Mining investment in Indonesia may drop below $1 billion this year and there may be no fresh projects as metal prices fall and miners await details from a new mining bill, a senior industry official said on Wednesday.

Mining investment rose to $1.6 billion in 2008, up from $1.2 billion in 2007, data from the energy and mines ministry show.

The investment would come from existing mining firms which have completed exploration and are moving towards exploitation, Priyo Pribadi Soemarno, executive director of the Indonesian Mining Association, told Reuters.

The new mining law came at the wrong time. It should come during a boom in metal prices. But it came when prices fall, it makes investment less attractive, Soemarno said.

Mining investment may not reach $1 billion this year and we may see very little fresh investment, he said.

Indonesia's parliament passed a new law in December last year on coal and mining that promises more certainty for investors, although it has stirred concern that it may deter major new foreign investment.

One of the contentious items in the new law is dropping licensing via a contract of work, favoured by major mining firms, and replacing it with mining permits running for shorter periods.

The new coal and mining law came as metal prices sunk to multi-years low as global economic weakness hit demand.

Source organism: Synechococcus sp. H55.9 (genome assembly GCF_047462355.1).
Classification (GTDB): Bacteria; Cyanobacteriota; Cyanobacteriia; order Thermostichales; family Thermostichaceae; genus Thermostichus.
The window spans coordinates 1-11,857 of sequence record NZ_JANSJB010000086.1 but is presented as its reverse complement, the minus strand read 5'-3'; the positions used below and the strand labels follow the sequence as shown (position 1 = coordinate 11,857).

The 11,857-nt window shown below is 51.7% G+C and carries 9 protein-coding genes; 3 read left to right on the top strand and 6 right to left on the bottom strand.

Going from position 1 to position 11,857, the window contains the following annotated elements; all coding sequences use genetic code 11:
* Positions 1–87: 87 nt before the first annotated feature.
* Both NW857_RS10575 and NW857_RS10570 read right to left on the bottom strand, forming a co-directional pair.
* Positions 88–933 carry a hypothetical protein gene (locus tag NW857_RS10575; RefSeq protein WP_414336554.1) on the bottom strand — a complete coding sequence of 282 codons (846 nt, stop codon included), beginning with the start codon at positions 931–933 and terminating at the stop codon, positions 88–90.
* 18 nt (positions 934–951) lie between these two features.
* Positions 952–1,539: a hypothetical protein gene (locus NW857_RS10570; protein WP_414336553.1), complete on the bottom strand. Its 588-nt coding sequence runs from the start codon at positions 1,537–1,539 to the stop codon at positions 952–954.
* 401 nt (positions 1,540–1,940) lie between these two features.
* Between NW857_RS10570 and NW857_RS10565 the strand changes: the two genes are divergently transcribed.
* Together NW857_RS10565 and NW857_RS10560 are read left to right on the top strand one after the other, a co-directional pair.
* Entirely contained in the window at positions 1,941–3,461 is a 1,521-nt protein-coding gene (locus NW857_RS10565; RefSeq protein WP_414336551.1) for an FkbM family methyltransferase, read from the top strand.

The London Metal Exchange price of nickel MNI3, the key ingredient in stainless steel, has slumped about 80 percent since its record high of $51,800 a tonne in May 2007 on a lack of demand.

Prices of copper and aluminium have slumped about 60 percent since last July's record highs.

For details of the new mining law click on [ID:nJAK282667].

Indonesia has some of the world's largest deposits of gold, nickel, tin, coal and copper, with several leading international mining firms, including Freeport-McMoran Copper&Gold (FCX.N), operating in the country.

But fresh investment in the sector had been lacking as legal uncertainty, bureaucracy, allegations of corruption as well as concerns over the environment and land disputes have meant little interest from investors.

Fresh mining investment may not come soon as investors are waiting details of the new mining law and also mining areas that are open for investors as under the new law mining areas will be offered via tender, Soemarno said.

It will depend on how the government treats the existing contracts and how the government prepares detailed regulation within one year, Soemarno said. (Reporting by Fitri Wulandari; Editing by Michael Urquhart)© Thomson Reuters 2009 All rights reserved